2012 has come and almost gone, and we, this blog, and those goats in the above photo, are still here to tell its story. It’s been a pretty eventful year. A hurricane and snowstorm from which many devastated communities in the northeast still haven’t recovered. Sandy Hook. A drought that shook our farmers to their core. An election at home. A lot to take in.
On the bright and also important side, dairy has had some public light shown on it. New York Times covered the craziness of the milk market in “In Dairy Industry Consolidation, Lush Paydays,” for example, and people like Mary Ledman, whose insights were introduced to me by New York dairy farmer and lawyer @NYFarmer are getting the word out there. Beer and wine have also got their fair share of attention. Blogs and papers are writing about the cool things craft brewers are doing in the United States and mainstream media continues to take more of an interest in the fabulous and weird things happening in domestic wineries. People are also, in general, just adoring cheese a bit more widely domestically. All good things. And I’m just touching open the United States.
As it is, 2012 has been a very full year and I’m sure that we’re all have or are going to honor people and communities that we have lost, help out where we can, and do things in general to heal. We all do this in our own way- sometimes publicly, sometimes privately. One way to heal and grow beyond helping when possible, is to also realize the awesome and beautiful things around us. It’s important to notice.
With that in mind, the following is a list of things that made a mark on me -for the better- this year. Some are personal, some are just generally cool or dairy-related.
I hope your new year is bountiful with happiness and many opportunities for growth.
Occupy Sandy. This grass-roots organization rallied and did what mayors, the president, Red Cross, and other disaster relief organizations could not for victims of Hurricane Sandy because of time delays, bureaucracy, red tape, and politics. And even though coverage of the disaster has faded in mainstream media, the problems people are facing because of Sandy have not, so Occupy Sandy marches on.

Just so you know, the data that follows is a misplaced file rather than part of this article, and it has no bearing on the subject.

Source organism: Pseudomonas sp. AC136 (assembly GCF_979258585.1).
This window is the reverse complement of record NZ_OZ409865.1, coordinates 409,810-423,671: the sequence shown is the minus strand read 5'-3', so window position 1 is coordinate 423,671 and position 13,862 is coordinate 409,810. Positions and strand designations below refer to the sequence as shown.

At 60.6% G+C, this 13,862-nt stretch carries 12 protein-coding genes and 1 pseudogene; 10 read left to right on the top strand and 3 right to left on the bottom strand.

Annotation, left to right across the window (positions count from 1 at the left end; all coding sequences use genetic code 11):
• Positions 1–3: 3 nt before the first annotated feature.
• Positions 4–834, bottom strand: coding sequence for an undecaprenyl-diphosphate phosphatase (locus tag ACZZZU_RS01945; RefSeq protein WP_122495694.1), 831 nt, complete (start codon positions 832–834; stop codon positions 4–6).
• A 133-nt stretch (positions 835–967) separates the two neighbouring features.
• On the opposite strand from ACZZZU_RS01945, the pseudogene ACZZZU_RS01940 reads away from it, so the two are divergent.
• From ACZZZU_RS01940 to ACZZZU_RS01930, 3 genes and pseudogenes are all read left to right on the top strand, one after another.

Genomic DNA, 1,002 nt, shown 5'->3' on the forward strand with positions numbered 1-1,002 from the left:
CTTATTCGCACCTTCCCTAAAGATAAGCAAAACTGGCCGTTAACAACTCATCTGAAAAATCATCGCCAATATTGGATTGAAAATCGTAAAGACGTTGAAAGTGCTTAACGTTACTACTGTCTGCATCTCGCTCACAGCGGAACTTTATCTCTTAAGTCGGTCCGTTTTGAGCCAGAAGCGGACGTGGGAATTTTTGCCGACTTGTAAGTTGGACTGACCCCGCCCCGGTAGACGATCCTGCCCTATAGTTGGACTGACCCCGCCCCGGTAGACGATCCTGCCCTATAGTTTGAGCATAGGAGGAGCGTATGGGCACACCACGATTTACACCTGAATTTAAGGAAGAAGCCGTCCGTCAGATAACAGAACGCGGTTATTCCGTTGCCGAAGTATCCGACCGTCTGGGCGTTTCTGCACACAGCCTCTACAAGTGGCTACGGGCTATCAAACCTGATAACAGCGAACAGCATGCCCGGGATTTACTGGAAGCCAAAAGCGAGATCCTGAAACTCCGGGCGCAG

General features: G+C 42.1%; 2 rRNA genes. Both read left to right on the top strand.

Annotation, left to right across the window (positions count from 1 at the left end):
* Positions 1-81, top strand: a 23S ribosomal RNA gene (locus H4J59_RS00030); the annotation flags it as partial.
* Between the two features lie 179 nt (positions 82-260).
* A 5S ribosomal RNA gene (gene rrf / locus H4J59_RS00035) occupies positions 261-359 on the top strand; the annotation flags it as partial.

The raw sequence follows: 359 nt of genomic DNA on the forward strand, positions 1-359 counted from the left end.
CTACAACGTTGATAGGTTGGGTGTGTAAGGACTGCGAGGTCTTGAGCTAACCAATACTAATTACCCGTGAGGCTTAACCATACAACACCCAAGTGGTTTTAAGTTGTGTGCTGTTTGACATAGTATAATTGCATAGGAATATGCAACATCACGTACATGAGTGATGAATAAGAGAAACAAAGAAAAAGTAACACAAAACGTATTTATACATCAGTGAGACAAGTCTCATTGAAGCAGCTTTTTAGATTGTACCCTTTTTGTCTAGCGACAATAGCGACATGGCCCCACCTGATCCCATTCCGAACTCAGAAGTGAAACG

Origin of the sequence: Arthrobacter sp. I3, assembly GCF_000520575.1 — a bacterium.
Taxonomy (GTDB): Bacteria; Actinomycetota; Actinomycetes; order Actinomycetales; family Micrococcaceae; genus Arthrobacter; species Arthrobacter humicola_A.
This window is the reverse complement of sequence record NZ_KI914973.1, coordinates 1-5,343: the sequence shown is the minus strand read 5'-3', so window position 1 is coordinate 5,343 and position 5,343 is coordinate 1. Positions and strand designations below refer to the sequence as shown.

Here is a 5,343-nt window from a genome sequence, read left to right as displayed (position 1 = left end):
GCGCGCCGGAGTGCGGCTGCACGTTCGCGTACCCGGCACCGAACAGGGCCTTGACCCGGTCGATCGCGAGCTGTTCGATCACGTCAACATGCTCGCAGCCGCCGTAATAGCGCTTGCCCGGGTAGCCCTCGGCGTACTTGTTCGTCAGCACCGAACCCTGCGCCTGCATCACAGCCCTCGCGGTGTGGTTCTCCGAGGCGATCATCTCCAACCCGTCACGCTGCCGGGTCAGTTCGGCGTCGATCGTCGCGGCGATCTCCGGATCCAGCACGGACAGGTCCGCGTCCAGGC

American Cheese Society Conference being in North Carolina. Southern cheese rocks (see Prodigal Farms photo above). But not everyone in the cheese community noticed until the ACS held their annual conference in North Carolina this year and had a chance to try the wonderful dairy of the region. It is now clear to those that it wasn’t before that southern dairy is to be taken seriously. And the fried pig skins and hush puppies that often make it to diner tables before meals- those were worth a trip too.
I published my book. On a personal note, this was huge. When I first came up with the idea for writing a cheese book, I was at the end of a long relationship, working five days a week at a wine shop, trying to fund my writing and find venues in which I could publish, and, … more. Now, I’m not as stressed –sometimes-, down to working three days a week at the same wine shop (and oh how I still love my co-workers and my ability to taste wine while working), and, well, happy. Thankful. The publication of the book was not just not just that to me- it also marked the end and start of a journey. A cheesy journey, surely. And also personal one. And hey, I made some good cheesemaker friends, traveled around the country, and put a lot of words on paper. Not bad.
I started drinking beer again. Oh, for those of you who have not yet experienced the absence of wheat gluten in your life, you may not understand how it feels to take your first sip of a saison again after not ingesting wheat for a year. It’s magical, and I’m fully aware of the blessing. I’m feeling so, so lucky, and I feel the need to share it. Of course, better gluten-free beers and awesome, funky ciders are making their way around too.
Seeing my friends do awesome things. Some are having cute babies, some are getting married, some are leaving not-so-productive relationships. One of the coolest things about being in your thirties is watching your friends make big moves and seeing all their earlier hard work start to pay off. I’m sure you’re seeing it around you too. Like my friend Molly DeCoudreaux, for example. Or another friend who started her own private therapy practice. Another friend of mine is about to start her own career consulting business and rent her own office. I’m so proud!
Happy New Year!